Schenck v. United States, 100 years later

First Amendment, Intellectual Freedom Issues

By: Lisa M. Rand

Why should library workers be interested in a hundred-year-old U.S. Supreme Court case? In Schenck v. the United States, and the Debs case that was decided only a week later, we see that government policies restricting the expression of unpopular views open the door to repressive enforcement tactics. This was true during WWI, and we see it today in international news when journalists who are critical of a government are expelled, arrested, or killed. As professionals concerned with freedom of thought and expression, library workers should be aware of history’s lessons. Protecting the expression of unpopular views, especially those critical of government bodies, is critical to the health of democracy.

What were these cases about and why did they make a lasting impact? On March 3 and March 10, 1919, the Supreme Court handed down two decisions related to the Espionage Act of 1917, Schenck and Debs. The Espionage Act was passed two months after the United States entered World War I, and its provisions were intended to protect the war effort. While prosecuting spies and saboteurs might be justifiable in theory, the Espionage Act resulted in the arrest of many individuals with dissenting points of view. In time of war, should citizens who hold pacifist views have a right to express those views? According to the history books, that depends.

The Espionage Act declared in section 3 that “whoever when the United States is at war, shall wilfully cause or attempt to cause insubordination, disloyalty, mutiny, refusal of duty, in the military or naval forces of the United States, or shall wilfully obstruct the recruiting or enlistment service of the United States, to the injury of the service or of the United States, shall be punished by a fine of not more than $10,000 or imprisonment for not more than twenty years, or both.” If you held an anti-war view, and you spoke out against the draft during wartime, this law states that you could be punished.

Charles Scheck and Elizabeth Baer had distributed leaflets calling for peaceful protest against the draft. They were convicted of attempting to incite insubordination and obstruct recruitment. The Court unanimously upheld the conviction, because their conduct had been unlawful according to the Espionage Act. In his opinion, Justice Oliver Wendell Holmes famously compared distributing leaflets to yelling “Fire!” in a crowded theatre. From this case we gained the “clear and present danger” test, indicating that speech is not protected when it creates a danger that Congress has a right to prevent.

Eugene Debs was an outspoken labor movement leader, co-founder of the Industrial Workers of the World, and by 1916 had run four times as the Socialist Party’s presidential candidate (he ran a fifth time in 1920). On June 16, 1918, Debs gave a public speech against the war at a Socialist gathering in Canton, Ohio. The Socialist anti-war position rested in part on the view that ordinary people, whose voices were not represented in the government, were being used by wealthy power holders. By speaking to a large assembly with an antiwar message, Debs was arrested and accused of attempting to obstruct recruitment and enlistment. He appealed his conviction on First Amendment grounds, but the Court upheld the conviction, citing the similarity to the recent Schenck case. They decided that his speech was incitement to break the law, and therefore unprotected.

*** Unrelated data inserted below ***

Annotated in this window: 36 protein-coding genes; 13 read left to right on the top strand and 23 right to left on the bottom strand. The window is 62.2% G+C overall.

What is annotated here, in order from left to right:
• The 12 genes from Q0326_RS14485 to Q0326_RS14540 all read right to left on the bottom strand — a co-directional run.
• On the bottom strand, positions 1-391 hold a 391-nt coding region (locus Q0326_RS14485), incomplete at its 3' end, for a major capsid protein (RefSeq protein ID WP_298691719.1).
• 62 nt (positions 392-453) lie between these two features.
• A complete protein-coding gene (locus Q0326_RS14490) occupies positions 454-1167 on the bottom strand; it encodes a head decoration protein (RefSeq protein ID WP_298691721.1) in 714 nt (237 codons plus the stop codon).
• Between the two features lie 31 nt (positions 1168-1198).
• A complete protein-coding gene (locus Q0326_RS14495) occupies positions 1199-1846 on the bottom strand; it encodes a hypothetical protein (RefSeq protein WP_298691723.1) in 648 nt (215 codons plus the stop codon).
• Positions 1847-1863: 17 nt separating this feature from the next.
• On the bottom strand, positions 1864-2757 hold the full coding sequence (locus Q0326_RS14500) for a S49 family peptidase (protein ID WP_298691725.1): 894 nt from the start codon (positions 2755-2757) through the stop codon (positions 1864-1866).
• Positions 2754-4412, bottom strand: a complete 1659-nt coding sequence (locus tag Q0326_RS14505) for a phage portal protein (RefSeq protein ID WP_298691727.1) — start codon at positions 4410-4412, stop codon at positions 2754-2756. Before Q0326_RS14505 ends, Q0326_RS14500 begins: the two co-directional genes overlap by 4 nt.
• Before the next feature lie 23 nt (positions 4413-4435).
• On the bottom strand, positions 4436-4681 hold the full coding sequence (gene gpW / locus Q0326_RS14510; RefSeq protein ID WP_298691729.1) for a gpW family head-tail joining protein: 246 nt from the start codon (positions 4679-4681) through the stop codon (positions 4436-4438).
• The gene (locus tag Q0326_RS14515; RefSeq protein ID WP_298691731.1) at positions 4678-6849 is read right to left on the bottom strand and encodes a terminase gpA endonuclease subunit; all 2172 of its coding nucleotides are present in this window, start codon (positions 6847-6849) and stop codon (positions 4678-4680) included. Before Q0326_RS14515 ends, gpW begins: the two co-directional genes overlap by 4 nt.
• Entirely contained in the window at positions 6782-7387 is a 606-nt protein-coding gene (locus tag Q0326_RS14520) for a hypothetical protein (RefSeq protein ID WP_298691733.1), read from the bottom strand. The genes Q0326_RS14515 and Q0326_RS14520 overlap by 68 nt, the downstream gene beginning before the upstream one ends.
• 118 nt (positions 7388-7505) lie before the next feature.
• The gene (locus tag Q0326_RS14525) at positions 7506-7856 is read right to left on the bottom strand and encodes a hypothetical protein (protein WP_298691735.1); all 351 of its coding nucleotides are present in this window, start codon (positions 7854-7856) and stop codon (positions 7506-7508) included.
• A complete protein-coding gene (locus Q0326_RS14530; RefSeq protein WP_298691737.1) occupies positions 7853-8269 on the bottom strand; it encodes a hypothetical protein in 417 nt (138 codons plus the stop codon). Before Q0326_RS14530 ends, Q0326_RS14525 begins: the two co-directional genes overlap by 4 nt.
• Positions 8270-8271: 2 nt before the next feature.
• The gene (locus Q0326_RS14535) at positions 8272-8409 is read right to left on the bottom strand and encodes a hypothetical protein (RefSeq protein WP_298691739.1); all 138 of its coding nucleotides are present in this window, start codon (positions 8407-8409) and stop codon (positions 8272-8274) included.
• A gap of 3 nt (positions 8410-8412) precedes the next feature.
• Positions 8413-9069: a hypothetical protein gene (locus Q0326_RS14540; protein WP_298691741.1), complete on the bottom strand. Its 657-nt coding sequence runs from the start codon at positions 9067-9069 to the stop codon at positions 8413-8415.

These are landmark cases from a period in history when political dissent, especially a socialist viewpoint, was highly suspect. The cases remains potent because in a free society people need to be able to protest against government actions without fear of prosecution. While we have a right to peaceful protest, where do we permit lines to be drawn? If the government is legislating against thought or point of view, that will inherently disable protest.

To the relief of future free speech advocates, eight months after Debs, Oliver Wendell Holmes wrote a notable dissenting opinion in Abrams, a dissent that created the opening for true free speech protection. In the Abrams case, five Russian-born men were prosecuted for producing a series of pamphlets that discouraged the war effort. Holmes acknowledged that their right to free speech has been trod upon. He wrote, “I think that we should be eternally vigilant against attempts to check the expression of opinions that we loathe and believe to be fraught with death, unless they so imminently threaten immediate interference with the lawful and pressing purposes of the law that an immediate check is required to save the country.” Law professor Thomas Healy has written a book describing the intellectual and philosophical work undertaken by Holmes after the Debs case.

What should we remember of Schenck and the other cases of the Sedition Act era? They held views that were unpopular, and perceived by the government to be dangerous. Was the Espionage Act really necessary, and should they have been prosecuted? Sometimes the voices we most need to hear are voices that the government would rather silence.


Lisa RandLisa M. Rand is the youth services coordinator at Boyertown Community Library in southeastern Pennsylvania, a role that carries a special interest in protecting youth access to diverse programs and materials. She exercises her commitment to equity and access for everyone by serving on the Intellectual Freedom Committee of the Pennsylvania Library Association. Lisa developed a passion for Constitutional Law and First Amendment issues while at Simmons College, and continued her studies at the New School in New York City. Whenever possible she travels, visiting libraries and walking in the footsteps of favorite fictional characters. Find her on Twitter @lisa_m_rand.

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